I own very, very few cookbooks (I can count 3 off the top of my head), which is sort of a weird thing. It’s not that I’m not into them, because I love flipping through them, looking at all the gorgeous photos, finding inspiration from some amazingly creative and talented people, and getting a sense of the unique personality behind each book. And if I could, I would just buy all the ones that inspire me, keep them on a huge bookshelf in my kitchen, and peruse them when I’m lacking ideas, or just whenever I feel like looking through stunning, mouthwatering food photos. It’d be like having my very own Instagram feed in print, with stories and recipes to go with it.
The only issue is that I almost never actually try the recipes I see in cookbooks. Ideally, I’d like to try them all, but when I’m constantly working to come up with new material for the blog, the other stuff gets put indefinitely on the back burner. And since I am just a 22-year-old who’s fresh out of college and not exactly rolling in $$$, that gigantic cookbook collection that’s purely for indulging my eyes probably won’t become a reality anytime soon.
One of the few cookbooks I actually a) own, and b) have used, is from Rose Bakery, one of my favorite bakeries in Paris. (The book is called Breakfast, Lunch, Tea: The Many Little Meals of Rose Bakery for anyone who might be interested.) Every once in a while I flip through it for inspiration, and that’s how these Maple Date Scones came to be. Two recipes on a single page became one idea for scones that’s also – without a doubt – one of the best scone ideas EVER.
These scones are flaky and buttery like any classic scone should be, but they have this flavor complexity that’s totally unique. It starts out with a nuttier base than your average scone thanks to the addition of whole wheat (pastry) flour and rolled oats, and then there’s all this richness from plump medjool dates, pure maple syrup, and flecks of sweet cinnamon. They’re brushed with a maple cream glaze before baking, which turns into this incredible toffee-like flavor in the oven and puts the the whole thing over the top. And I promise, this will completely transform your opinion of dates AND maple syrup if you’re not into either (or both) of them. My mom, who can’t stand maple syrup, loved them, and my sister, who won’t even consider eating a date, devoured them. Even my two-year-old cousin was munching on them like crazy. You guys – these are SO a must-try.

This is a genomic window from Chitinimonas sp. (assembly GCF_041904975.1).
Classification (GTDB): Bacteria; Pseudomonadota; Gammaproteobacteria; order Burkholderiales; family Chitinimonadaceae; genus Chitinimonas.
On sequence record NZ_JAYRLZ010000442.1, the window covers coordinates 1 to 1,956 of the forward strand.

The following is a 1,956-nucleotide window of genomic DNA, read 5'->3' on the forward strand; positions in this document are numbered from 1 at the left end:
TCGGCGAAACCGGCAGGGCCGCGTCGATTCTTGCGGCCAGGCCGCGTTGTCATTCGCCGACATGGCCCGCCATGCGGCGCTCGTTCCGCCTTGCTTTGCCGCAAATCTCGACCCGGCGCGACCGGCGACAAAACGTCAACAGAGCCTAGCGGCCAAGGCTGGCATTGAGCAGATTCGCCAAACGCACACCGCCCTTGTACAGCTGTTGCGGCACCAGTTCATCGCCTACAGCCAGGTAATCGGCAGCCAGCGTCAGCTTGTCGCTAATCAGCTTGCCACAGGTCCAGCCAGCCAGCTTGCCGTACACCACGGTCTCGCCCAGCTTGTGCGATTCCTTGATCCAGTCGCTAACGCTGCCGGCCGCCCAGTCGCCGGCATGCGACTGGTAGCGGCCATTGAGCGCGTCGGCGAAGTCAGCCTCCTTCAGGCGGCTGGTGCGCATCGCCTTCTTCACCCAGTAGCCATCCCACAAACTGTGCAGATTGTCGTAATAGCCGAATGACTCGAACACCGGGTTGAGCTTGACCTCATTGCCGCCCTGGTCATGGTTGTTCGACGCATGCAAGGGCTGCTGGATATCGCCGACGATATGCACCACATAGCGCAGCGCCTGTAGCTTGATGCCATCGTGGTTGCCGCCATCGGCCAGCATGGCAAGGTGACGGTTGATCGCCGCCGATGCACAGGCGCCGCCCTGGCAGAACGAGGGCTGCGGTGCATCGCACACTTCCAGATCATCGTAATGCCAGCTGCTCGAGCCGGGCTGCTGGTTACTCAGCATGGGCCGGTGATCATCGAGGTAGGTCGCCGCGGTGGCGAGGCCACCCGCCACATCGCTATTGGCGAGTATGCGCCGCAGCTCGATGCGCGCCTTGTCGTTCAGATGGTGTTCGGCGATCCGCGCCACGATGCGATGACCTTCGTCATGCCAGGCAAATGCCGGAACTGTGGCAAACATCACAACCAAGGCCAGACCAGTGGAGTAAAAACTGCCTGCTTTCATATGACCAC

These flaky, buttery scones are studded with rich, sweet dates and topped with a maple cream glaze for a toffee-like flavor.
- 8 1/2 ounces (2 cups, spoon and level) all-purpose flour
- 3 1/8 ounces (3/4 cup, spoon and level) whole wheat pastry flour
- 1 3/8 ounces (1/2 cup) old-fashioned oats, (preferably toasted*)
- 2 tablespoons, packed brown sugar
- 1 tablespoon baking powder
- 1 teaspoon cinnamon
- 1/2 teaspoon salt
- 4 ounces (1/2 cup or 1 stick) unsalted butter, frozen and cubed
- 5 1/2 ounces (1 cup, halved and packed in) pitted medjool dates, chopped
- 8 1/4 ounces (1 cup) heavy cream
- 2 3/4 ounces (1/4 cup) pure maple syrup
- 1 tablespoon maple syrup
- 1 tablespoon heavy cream
- Line a baking sheet with parchment paper.
- In a large bowl, whisk together the all-purpose flour, whole wheat pastry flour, oats, brown sugar, baking powder, cinnamon, and salt. Cut in the butter with a pastry cutter until all pieces are small. Toss in chopped dates to disperse.
- Whisk the cream and maple syrup together and fold into the dough just until you can bring it all together. You may need to use your hands, and if the dough seems especially dry, you can add a bit more cream. Dough should be soft yet firm, and not sticky.
- Pat dough into a 1" thick round on the prepared baking sheet. Cut into individual scones with a 2 1/2" cookie/biscuit cutter, flouring cutter between each cut. Briefly ball up scraps, flatten, and cut remaining scones as needed.
- Spread scones out on baking sheet and freeze for 1 hour. Towards the end of this time, preheat oven to 400ºF.
- Whisk maple syrup and cream together for glaze. Just before baking, brush scones with mixture. (Use it all!) Bake in preheated oven for 20-25 minutes, until a toothpick inserted into the center of one comes out clean.
- Scones are best served warm on the day they're baked.** Store any leftovers in an airtight container at room temperature.
*To toast oats, spread out on a baking sheet and bake at 350ºF for about 10 minutes, until fragrant. Allow to cool before using.
**If desired, the cut, unbaked scones can be kept in the freezer until solid. Transfer to a zip-top, freezer-safe back and keep frozen until ready to bake. Baking time will be longer; just bake until toothpick inserted in center comes out clean.
This post contains affiliate links. All affiliate links on the blog are always for products I personally use and love; I wouldn’t recommend them otherwise. :)